Me, My Mental Health, and What I Can Tell You

Marloes Krabbe University of Aberdeen, Scotland


December 17, 2019
Currently Studying at: University of Aberdeen, Scotland
Homeschool: The College of Wooster

After returning from Amsterdam in November, my mental health was at a low. My father is from the Netherlands, and by visiting there without him, I was smacked with a wave of homesickness and sadness. I have been diagnosed with anxiety and depression. These diagnoses do not control my life, nor do they control me. However, some days they do affect how I live my life. Mental illnesses do not disappear when you are abroad. No matter how happy you are, or how comfortable you feel, mental illness, like any physical illness, can sneak up on you. Depression and anxiety don’t go on vacation just because you are in Scotland (this, of course, applies to wherever you are).

My best advice is to manage your mental illness exactly the same way as you do at home. If you go to the gym to relieve anxiety, do the same while abroad. While it may be tempting to travel a lot, get less sleep, or anything of that sort – your coping skills from home need to be applied while abroad in order to maintain good mental health. Being abroad, no matter how prepared you are, will be hard at sometimes. But you can do it. I did. I have had an absolutely wonderful time while abroad, despite my anxiety, and bouts of depression.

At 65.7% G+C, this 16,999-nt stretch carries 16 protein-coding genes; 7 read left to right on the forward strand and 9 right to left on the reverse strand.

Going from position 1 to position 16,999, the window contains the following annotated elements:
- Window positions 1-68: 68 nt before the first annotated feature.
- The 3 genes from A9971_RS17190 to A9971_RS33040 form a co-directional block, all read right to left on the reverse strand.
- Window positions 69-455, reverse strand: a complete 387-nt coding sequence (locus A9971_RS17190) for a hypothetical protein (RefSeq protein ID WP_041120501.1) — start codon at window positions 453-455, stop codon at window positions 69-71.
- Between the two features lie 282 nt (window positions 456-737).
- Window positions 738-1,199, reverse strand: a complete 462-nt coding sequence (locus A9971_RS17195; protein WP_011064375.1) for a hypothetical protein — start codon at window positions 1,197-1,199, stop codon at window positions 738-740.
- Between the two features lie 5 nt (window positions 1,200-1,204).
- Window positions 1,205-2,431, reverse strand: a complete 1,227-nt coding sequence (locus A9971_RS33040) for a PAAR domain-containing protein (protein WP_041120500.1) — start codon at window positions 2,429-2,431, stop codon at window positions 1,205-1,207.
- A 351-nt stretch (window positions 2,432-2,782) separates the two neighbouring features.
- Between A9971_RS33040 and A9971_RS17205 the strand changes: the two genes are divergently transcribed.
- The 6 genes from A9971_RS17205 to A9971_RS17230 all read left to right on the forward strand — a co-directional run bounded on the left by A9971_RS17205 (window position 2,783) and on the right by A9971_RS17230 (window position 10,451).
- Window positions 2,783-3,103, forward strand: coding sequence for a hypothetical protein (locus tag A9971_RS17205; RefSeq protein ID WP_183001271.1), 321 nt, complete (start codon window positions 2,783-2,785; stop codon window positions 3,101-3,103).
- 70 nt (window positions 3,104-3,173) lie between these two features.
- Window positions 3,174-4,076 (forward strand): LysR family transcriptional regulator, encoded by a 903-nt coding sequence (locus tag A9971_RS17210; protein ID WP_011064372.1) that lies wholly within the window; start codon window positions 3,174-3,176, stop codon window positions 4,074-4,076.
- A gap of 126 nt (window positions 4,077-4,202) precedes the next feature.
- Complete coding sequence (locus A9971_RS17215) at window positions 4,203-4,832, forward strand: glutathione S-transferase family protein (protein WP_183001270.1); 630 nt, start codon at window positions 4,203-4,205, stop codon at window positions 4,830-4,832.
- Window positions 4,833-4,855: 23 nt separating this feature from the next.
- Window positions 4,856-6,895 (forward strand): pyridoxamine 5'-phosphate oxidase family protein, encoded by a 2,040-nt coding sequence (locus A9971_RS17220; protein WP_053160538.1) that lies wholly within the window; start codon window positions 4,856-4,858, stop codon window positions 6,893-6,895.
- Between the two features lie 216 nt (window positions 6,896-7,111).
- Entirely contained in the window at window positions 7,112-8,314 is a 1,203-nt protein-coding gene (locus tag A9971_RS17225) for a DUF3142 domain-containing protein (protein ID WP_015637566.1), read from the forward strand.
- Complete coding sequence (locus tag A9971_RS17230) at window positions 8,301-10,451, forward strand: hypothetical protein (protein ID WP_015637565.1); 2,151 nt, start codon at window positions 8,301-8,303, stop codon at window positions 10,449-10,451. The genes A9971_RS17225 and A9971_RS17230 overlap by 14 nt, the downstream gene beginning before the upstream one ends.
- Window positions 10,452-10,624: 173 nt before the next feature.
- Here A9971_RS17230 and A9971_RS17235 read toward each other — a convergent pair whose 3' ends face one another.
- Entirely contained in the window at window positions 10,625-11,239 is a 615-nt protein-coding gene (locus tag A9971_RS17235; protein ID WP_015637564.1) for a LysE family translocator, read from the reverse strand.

When I am in a bad place mentally, I make sure I reach out to people near me. I text them to let them know that I am okay, but also as a way to hold myself accountable. For me, the best way to emerge from a depressive state is to spend time with my friends. I laugh, smile, and cry with them until I feel human again. I also bake a lot. And then, at some point, the clouds clear – and I feel better. You will too. You got this.